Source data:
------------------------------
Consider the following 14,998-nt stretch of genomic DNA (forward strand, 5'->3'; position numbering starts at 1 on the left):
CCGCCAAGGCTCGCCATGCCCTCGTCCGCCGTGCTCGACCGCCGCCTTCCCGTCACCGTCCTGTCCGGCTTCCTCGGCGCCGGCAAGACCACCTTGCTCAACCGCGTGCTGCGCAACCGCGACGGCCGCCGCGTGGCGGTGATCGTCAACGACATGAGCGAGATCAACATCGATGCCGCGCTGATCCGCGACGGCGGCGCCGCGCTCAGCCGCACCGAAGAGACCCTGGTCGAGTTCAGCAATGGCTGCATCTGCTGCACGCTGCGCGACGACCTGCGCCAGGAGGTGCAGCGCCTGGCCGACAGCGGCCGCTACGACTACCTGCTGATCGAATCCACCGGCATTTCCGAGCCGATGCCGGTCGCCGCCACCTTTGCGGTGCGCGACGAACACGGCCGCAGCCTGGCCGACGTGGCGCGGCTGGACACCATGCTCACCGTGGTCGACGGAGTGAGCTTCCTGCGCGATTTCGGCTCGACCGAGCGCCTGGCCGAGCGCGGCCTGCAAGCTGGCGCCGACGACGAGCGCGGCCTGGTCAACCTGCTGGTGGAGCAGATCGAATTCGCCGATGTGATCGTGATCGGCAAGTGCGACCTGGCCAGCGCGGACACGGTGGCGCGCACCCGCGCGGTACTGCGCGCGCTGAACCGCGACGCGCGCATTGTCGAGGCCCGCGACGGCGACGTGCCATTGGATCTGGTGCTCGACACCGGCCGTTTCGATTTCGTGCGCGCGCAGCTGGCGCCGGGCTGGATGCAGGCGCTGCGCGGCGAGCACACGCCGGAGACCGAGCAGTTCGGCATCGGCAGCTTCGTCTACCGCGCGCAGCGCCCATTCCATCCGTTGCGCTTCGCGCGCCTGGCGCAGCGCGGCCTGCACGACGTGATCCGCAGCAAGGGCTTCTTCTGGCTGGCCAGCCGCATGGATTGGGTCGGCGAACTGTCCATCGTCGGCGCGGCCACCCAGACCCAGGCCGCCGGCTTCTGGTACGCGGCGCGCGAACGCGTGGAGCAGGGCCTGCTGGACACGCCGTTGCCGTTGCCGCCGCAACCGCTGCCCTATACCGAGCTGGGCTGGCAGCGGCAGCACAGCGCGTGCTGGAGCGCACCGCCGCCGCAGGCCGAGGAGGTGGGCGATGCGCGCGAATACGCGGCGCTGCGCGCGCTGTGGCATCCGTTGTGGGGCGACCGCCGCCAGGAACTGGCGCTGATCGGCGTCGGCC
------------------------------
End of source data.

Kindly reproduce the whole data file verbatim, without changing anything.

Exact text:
Consider the following 14,998-nt stretch of genomic DNA (forward strand, 5'->3'; position numbering starts at 1 on the left):
CCGCCAAGGCTCGCCATGCCCTCGTCCGCCGTGCTCGACCGCCGCCTTCCCGTCACCGTCCTGTCCGGCTTCCTCGGCGCCGGCAAGACCACCTTGCTCAACCGCGTGCTGCGCAACCGCGACGGCCGCCGCGTGGCGGTGATCGTCAACGACATGAGCGAGATCAACATCGATGCCGCGCTGATCCGCGACGGCGGCGCCGCGCTCAGCCGCACCGAAGAGACCCTGGTCGAGTTCAGCAATGGCTGCATCTGCTGCACGCTGCGCGACGACCTGCGCCAGGAGGTGCAGCGCCTGGCCGACAGCGGCCGCTACGACTACCTGCTGATCGAATCCACCGGCATTTCCGAGCCGATGCCGGTCGCCGCCACCTTTGCGGTGCGCGACGAACACGGCCGCAGCCTGGCCGACGTGGCGCGGCTGGACACCATGCTCACCGTGGTCGACGGAGTGAGCTTCCTGCGCGATTTCGGCTCGACCGAGCGCCTGGCCGAGCGCGGCCTGCAAGCTGGCGCCGACGACGAGCGCGGCCTGGTCAACCTGCTGGTGGAGCAGATCGAATTCGCCGATGTGATCGTGATCGGCAAGTGCGACCTGGCCAGCGCGGACACGGTGGCGCGCACCCGCGCGGTACTGCGCGCGCTGAACCGCGACGCGCGCATTGTCGAGGCCCGCGACGGCGACGTGCCATTGGATCTGGTGCTCGACACCGGCCGTTTCGATTTCGTGCGCGCGCAGCTGGCGCCGGGCTGGATGCAGGCGCTGCGCGGCGAGCACACGCCGGAGACCGAGCAGTTCGGCATCGGCAGCTTCGTCTACCGCGCGCAGCGCCCATTCCATCCGTTGCGCTTCGCGCGCCTGGCGCAGCGCGGCCTGCACGACGTGATCCGCAGCAAGGGCTTCTTCTGGCTGGCCAGCCGCATGGATTGGGTCGGCGAACTGTCCATCGTCGGCGCGGCCACCCAGACCCAGGCCGCCGGCTTCTGGTACGCGGCGCGCGAACGCGTGGAGCAGGGCCTGCTGGACACGCCGTTGCCGTTGCCGCCGCAACCGCTGCCCTATACCGAGCTGGGCTGGCAGCGGCAGCACAGCGCGTGCTGGAGCGCACCGCCGCCGCAGGCCGAGGAGGTGGGCGATGCGCGCGAATACGCGGCGCTGCGCGCGCTGTGGCATCCGTTGTGGGGCGACCGCCGCCAGGAACTGGCGCTGATCGGCGTCGGCC